Courts in California
Courts in California include the three courts of California's state court system, four federal district courts, and the United States Court of Appeals for the Ninth Circuit, which is based in San Francisco.
The Supreme Court is the state's court of last resort. It has jurisdiction to review parts or entire cases from the Courts of Appeal. In deciding which cases merit review, the California Supreme Court focuses on significant legal issues of statewide importance. it also has jurisdiction in mandamus, certiorari, habeas corpus and prohibition cases.
The Courts of Appeal are the intermediate appellate courts in California. There are six districts and 105 judges serving in them. Most of the cases that come before the Courts of Appeal involve the review of a superior court decision that is being contested by a party to the case.
These are California's trial courts. They conduct all original trials in the state, except in cases where the appellate level courts have original jurisdiction. Up until 1998, most of California's 58 counties had their own county court system. The passage of Proposition 220 in 1998 changed that, allowing the superior and municipal courts in a county to consolidate their operations if a majority of the superior court and municipal court judges in the county agreed to the consolidation. Under the terms of the proposition, if a consolidation was agreed to, the county's municipal courts would be abolished and all municipal court judges and employees would become superior court judges and employees.
The entire state court system in California is administered by the California Administrative Office of the Courts (AOC), which is an agency under the control of the Judicial Council of California. The AOC's main office is located in San Francisco. The AOC also maintains three three regional offices.
The agency is organized into nine divisions in San Francisco, one division in Sacramento, and three regional offices. The AOC has more than 900 employees.
The Judicial Council of California (CJC) makes policy for the entire California state court system. The CJC implements the decisions it makes through its agency, the California Administrative Office of the Courts.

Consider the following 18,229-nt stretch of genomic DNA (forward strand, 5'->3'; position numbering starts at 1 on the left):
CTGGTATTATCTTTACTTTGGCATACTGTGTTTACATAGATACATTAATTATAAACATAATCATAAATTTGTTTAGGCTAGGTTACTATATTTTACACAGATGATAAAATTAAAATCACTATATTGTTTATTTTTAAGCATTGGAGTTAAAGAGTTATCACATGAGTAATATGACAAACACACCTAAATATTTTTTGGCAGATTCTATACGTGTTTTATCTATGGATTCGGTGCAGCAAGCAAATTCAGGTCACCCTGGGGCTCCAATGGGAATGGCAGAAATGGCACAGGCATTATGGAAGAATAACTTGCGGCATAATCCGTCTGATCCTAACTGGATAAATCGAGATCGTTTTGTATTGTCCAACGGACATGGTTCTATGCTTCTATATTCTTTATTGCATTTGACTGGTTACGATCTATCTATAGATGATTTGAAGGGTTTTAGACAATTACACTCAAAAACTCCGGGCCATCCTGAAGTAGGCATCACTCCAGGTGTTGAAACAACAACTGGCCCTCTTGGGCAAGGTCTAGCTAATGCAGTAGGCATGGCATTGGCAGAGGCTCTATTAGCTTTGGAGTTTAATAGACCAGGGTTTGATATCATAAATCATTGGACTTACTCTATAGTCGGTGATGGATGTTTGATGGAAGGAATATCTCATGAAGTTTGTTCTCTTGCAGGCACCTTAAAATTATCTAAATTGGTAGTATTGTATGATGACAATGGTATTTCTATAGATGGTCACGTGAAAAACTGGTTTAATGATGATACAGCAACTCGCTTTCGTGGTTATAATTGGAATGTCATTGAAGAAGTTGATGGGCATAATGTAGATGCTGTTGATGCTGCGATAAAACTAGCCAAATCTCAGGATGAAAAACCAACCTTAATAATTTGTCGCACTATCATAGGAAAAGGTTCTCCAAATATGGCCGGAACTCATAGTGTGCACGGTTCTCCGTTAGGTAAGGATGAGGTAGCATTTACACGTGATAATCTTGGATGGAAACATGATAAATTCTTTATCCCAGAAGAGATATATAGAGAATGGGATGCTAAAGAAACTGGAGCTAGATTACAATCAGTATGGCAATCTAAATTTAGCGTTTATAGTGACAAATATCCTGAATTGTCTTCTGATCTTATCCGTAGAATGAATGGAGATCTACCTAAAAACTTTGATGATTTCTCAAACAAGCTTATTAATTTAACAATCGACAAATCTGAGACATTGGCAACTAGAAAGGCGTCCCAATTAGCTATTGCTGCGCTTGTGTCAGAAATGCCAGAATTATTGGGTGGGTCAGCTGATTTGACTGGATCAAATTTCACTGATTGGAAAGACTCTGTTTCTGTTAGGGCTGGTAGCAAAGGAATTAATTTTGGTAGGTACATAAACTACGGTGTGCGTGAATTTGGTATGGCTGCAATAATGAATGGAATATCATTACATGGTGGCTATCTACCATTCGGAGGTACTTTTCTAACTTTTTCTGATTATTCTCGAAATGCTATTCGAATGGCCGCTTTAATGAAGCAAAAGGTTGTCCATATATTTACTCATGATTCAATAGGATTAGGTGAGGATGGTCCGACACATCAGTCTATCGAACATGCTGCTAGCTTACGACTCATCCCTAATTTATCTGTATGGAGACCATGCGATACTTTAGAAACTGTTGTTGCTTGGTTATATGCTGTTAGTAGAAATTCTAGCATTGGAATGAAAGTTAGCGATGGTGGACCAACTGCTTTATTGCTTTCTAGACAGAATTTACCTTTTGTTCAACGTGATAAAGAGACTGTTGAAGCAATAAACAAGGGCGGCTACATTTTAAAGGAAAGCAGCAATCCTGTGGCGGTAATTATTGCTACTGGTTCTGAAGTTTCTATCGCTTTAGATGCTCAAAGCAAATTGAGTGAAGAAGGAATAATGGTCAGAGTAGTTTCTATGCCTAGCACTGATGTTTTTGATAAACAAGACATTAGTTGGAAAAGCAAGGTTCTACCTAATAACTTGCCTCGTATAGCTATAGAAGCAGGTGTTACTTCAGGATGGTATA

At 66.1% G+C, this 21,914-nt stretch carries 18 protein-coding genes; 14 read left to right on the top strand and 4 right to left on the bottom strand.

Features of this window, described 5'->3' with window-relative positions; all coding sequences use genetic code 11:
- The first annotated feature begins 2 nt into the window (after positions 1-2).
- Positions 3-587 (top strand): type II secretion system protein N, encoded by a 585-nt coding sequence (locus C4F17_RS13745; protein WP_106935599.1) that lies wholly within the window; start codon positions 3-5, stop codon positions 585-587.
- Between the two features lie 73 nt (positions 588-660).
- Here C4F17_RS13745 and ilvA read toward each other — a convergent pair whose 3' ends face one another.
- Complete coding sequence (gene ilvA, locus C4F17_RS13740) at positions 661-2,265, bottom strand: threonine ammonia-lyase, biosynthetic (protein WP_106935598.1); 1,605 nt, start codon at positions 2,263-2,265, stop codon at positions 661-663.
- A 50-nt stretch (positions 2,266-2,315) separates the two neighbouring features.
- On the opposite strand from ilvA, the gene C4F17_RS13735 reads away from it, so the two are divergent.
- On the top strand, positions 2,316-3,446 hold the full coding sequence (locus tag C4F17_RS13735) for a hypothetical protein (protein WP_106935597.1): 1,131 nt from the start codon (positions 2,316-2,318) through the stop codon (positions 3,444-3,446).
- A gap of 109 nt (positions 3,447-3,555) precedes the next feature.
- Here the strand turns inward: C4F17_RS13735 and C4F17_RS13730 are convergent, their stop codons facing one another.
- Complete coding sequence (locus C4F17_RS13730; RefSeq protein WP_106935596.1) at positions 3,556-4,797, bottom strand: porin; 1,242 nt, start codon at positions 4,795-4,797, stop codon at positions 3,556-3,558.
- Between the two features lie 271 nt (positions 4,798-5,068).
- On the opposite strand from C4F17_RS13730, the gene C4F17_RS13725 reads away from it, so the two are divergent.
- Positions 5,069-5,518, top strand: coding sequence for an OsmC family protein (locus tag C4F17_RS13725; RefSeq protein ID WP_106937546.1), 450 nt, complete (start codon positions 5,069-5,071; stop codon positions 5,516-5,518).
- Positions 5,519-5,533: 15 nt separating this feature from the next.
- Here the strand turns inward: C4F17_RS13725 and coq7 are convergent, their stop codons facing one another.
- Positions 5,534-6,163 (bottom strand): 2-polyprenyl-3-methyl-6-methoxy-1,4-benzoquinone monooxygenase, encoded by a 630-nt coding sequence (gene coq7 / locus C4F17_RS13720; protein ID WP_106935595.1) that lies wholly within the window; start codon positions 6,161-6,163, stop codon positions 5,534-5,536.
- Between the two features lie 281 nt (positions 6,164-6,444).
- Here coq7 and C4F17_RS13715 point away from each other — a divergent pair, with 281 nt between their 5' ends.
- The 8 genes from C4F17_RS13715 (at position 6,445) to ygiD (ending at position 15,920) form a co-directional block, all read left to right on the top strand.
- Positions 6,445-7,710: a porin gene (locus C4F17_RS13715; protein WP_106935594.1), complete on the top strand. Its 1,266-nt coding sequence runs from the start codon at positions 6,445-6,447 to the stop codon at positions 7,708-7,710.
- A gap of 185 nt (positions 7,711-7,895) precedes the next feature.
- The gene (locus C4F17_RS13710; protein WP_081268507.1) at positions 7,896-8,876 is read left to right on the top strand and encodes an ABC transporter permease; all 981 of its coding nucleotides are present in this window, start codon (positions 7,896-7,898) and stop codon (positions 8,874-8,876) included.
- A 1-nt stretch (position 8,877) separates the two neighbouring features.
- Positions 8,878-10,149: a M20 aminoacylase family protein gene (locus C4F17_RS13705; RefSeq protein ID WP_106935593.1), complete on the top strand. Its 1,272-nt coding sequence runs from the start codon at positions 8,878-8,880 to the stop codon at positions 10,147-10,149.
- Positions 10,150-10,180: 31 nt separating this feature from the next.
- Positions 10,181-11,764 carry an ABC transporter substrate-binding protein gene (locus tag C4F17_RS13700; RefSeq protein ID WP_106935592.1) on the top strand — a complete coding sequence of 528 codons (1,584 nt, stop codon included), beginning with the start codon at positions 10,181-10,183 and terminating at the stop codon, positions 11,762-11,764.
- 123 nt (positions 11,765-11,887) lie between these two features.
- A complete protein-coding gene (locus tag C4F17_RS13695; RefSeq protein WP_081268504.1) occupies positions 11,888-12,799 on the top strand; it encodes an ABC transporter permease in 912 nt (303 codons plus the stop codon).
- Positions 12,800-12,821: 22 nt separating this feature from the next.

The Chief Justice of the California Supreme Court is by law the chair of the Judicial Council. Ronald M. George, having been the Chief Justice of the California Supreme Court since 1996, has exerted a strong influence on how the CJC and the AOC are run.
Budget woes and court closings
In 2009, the California state court system absorbed a 10% budget cut totalling $414 million, which led to mandatory court closings throughout the 59-county Superior Court system of one day a month.
The four federal district courts in California are the United States District Court for the Central District of California, the United States District Court for the Eastern District of California, the United States District Court for the Northern District of California and the United States District Court for the Southern District of California. In addition, San Francisco is home to the United States Court of Appeals for the Ninth Circuit, which hears appeals from the following District courts:
In May 2011 the Supreme Court ordered California to reduce their prison population. The court concluded that the prison overcrowding violated constitutional protections against cruel and unusual punishment. The court then rejected California's bid for more time and leeway.
- Courthouse News Service, "Legislature Votes to Restore $100 Million to California Courts," May 24, 2013
- Courthouse News Service, "No relief for California courts in May budget revise," May 14, 2013
- Official California Voter Guide to Proposition 220
- Sacramento Bee, "Tipping the scales of the indefensible," December 12, 2009
- McClatchy Newspapers, "Supreme Court: California must reduce prison population," May 23, 2011
- Restorative Justice Online, "Governor Jerry Brown: Can he support restorative justice?" Jan 12, 2011